LinkedIn should have plenty to say about newer products such as Sales Navigator (pictured) on today's earnings conference call. Credit: LinkedIn.
Shares of LinkedIn soared more than 7% briefly, and then settled to up just more than 2% in Thursday late trading, as investors cheered results and guidance that outperformed estimates. Here's a closer look at the Q2 totals versus Wall Street's projections:
|LNKD||Revenue||YOY Growth||EPS||YOY Growth|
|Consensus estimate||$680.08 million||27.4%||$0.30||(41.2%)|
|Q2 actual||$711.74 million||33.3%||$0.55||7.8%|
Sources: S&P Capital IQand LinkedIn press release.
Commenting on the results, CEO Jeff Weiner said in prepared remarks for today's call with analysts:
What went right:Weiner also credited the lynda.com learning platform as a catalyst during the quarter, saying that LinkedIn is adding "more than 150 courses per month." He also noted that one promotional campaign outperformed expectations by 7x in terms of generating new subscribers. As a business unit, lynda.com added $17.6 million in revenue in the second quarter, pushing overall Talent Solutions sales up 37.6% year over year.
What went wrong:Premium subscriptions still remains the weakest part of LinkedIn's business, up just 22% over last year's Q2. Marketing Solutions revenue grew 31.5% over the same period as advertising-driven Sponsored Updates more than doubled to account for nearly 50% of segment sales. Helping publishers find their audience is proving to be good business for LinkedIn.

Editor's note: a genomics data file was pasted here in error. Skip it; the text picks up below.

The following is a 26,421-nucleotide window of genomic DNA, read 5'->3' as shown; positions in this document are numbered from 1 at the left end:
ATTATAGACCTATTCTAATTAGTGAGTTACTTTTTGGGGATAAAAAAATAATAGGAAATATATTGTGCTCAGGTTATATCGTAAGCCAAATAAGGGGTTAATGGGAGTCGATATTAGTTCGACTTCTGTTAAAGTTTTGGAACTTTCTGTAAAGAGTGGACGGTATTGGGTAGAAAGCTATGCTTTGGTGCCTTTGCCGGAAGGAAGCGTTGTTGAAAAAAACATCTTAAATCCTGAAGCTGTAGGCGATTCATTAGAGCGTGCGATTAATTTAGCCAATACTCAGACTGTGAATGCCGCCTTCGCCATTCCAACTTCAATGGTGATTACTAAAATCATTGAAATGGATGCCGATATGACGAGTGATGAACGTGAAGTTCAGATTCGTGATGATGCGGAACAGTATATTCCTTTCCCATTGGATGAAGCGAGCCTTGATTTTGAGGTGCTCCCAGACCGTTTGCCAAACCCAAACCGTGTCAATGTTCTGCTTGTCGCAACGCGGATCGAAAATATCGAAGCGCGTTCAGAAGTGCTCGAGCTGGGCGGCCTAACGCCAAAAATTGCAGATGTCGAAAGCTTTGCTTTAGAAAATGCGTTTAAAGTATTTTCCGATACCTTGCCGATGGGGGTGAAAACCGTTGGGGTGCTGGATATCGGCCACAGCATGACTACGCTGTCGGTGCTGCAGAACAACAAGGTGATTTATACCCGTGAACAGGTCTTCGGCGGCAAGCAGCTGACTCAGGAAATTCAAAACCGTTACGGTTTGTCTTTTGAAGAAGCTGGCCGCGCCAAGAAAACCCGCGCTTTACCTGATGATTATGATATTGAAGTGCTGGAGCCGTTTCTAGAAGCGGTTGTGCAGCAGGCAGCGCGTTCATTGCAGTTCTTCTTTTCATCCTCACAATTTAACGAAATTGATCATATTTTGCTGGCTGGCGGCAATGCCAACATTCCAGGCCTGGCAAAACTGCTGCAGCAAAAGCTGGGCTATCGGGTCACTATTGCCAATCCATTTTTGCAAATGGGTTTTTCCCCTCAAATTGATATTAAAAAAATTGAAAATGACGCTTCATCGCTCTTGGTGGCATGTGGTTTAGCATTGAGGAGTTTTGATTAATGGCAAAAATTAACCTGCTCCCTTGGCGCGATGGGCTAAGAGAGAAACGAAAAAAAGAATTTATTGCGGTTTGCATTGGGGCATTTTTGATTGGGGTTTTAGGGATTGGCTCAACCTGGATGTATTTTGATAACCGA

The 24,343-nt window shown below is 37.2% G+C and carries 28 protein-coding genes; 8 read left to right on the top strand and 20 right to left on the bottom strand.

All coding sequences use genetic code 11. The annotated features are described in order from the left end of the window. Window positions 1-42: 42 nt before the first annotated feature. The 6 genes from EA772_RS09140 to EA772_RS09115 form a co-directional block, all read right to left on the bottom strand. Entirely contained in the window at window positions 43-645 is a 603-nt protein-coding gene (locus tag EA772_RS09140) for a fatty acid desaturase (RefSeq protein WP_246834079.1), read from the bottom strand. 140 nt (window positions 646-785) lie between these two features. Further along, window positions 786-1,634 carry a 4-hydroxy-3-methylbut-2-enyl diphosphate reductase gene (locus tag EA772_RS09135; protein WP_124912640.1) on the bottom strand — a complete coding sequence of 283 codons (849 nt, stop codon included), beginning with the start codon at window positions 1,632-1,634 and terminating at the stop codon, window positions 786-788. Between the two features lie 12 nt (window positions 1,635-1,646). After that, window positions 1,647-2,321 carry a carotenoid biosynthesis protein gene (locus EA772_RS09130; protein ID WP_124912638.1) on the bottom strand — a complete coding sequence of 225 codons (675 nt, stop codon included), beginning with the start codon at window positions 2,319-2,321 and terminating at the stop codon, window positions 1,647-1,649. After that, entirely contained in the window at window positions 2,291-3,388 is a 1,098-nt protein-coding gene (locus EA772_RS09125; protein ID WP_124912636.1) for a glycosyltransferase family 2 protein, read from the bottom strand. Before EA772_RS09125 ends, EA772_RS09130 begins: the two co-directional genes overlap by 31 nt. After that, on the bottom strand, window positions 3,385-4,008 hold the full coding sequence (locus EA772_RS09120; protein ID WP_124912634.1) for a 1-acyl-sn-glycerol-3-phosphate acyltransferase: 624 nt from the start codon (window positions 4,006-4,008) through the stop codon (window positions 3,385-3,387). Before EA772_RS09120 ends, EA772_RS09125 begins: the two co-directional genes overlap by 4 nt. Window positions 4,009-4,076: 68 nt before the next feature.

What's next:Looking ahead, LinkedIn expects $745 to $750 million in third-quarter revenue, resulting in $146 to $148 million in adjusted earnings before interest, taxes, depreciation, and amortization, or EBITDA, and $0.43 a share of profitafter accounting for stock-based compensation and other noncash items.
Analysts tracked by S&P Capital IQ had the company generating $744.44 million in revenue and $0.42 a share in adjusted earnings. That compares with $568.27 million and $0.52 a share in last year's Q3. Longer term, analysts have LinkedIn growing earnings by an average of 41.67%annuallyduring the next three to five years.
In the meantime, investors shouldn't worry too much about the Premium Subscriptions group. So long as engagement remains high, the underlying business should continue to perform well. (In Q2, users engaged 60% more with LinkedIn feeds while jobs-related pages attracted 40% more unique visitors.)
The article LinkedIn Gets a Boost From Lynda.com as Q2 Revenue, Earnings Beat Estimates originally appeared on Fool.com.
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